Biden admin slaps new sanctions on Russia after annexation
The Biden administration announced new sanctions on Russia for its purported annexation of regions of Ukraine.
Why it matters: The sanctions come in response to Russian President Vladimir Putin laying claim to four regions in Ukraine, which Russia only partly controls. The Kremlin helped stage referendums that most western governments labeled a "sham."
Driving the news: Hundreds of Russian government officials and their family members, Russian and Belarusian military officials and defense procurement networks, including international suppliers supporting Moscow's military effort, are targets of the new sanctions.
- "Russia is violating international law, trampling on the United Nations Charter, and showing its contempt for peaceful nations everywhere," President Biden said.
The details: A crucial target is Elvira Nabiullina, the head of the Central Bank of Russia, who has played a big role in helping to keep Russia's economy afloat in the face of Western sanctions.
- The Department of Treasury sanctioned 14 international suppliers for supporting Russia's military supply chains, and 278 members of Russia’s legislature for enabling Russia's attempt at annexation.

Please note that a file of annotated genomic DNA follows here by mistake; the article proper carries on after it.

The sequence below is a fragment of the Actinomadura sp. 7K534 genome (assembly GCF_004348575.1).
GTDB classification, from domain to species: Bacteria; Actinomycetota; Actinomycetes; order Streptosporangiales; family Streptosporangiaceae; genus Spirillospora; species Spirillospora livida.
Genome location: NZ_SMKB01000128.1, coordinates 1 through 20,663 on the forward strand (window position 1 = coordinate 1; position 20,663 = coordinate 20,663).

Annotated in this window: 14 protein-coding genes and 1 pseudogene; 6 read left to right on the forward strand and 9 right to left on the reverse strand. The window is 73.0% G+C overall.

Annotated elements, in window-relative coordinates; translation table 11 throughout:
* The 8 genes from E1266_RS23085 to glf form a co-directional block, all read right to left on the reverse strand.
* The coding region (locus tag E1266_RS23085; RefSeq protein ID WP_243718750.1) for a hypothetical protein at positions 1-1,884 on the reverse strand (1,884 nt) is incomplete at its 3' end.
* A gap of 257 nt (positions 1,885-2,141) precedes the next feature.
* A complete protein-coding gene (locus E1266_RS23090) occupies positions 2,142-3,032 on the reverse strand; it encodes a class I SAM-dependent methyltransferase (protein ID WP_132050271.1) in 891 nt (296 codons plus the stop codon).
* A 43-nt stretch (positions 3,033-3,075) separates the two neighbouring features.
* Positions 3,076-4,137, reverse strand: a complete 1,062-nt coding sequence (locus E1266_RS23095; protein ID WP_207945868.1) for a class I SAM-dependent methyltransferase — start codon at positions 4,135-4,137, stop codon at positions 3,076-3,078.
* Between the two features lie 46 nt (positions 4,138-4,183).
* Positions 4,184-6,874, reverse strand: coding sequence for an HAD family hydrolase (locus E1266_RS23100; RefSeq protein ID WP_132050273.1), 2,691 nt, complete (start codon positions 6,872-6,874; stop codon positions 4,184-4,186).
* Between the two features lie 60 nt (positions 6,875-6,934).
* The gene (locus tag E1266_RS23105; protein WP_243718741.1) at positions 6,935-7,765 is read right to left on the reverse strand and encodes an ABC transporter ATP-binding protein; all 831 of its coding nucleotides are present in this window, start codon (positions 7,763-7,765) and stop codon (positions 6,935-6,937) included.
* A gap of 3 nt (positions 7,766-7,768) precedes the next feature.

- The State Department is imposing visa restrictions on Russian national Ochur-Suge Mongush for torturing a Ukrainian prisoner of war.
It's also imposing visa restrictions on another 910 persons, including members of the Russian military, Belarusian military officials and proxies acting in Russia-held portions of Ukraine.
- The Department of Commerce is also adding 57 entities to the Entity List for violating U.S. export controls.
Between the lines: The Department of Commerce is warning that current U.S. export controls can be applied to entities in third countries trying to provide material support for Russia's military and industrial sectors.
What they're saying: "We will not stand by as Putin fraudulently attempts to annex parts of Ukraine," Treasury Secretary Janet Yellen said in a statement.
- "We will continue the United States' powerful, coordinated efforts to hold Russia to account, cut Russia’s military off from global commerce and severely limit its ability to sustain its aggression and project power," Secretary of State Antony Blinken said in a statement.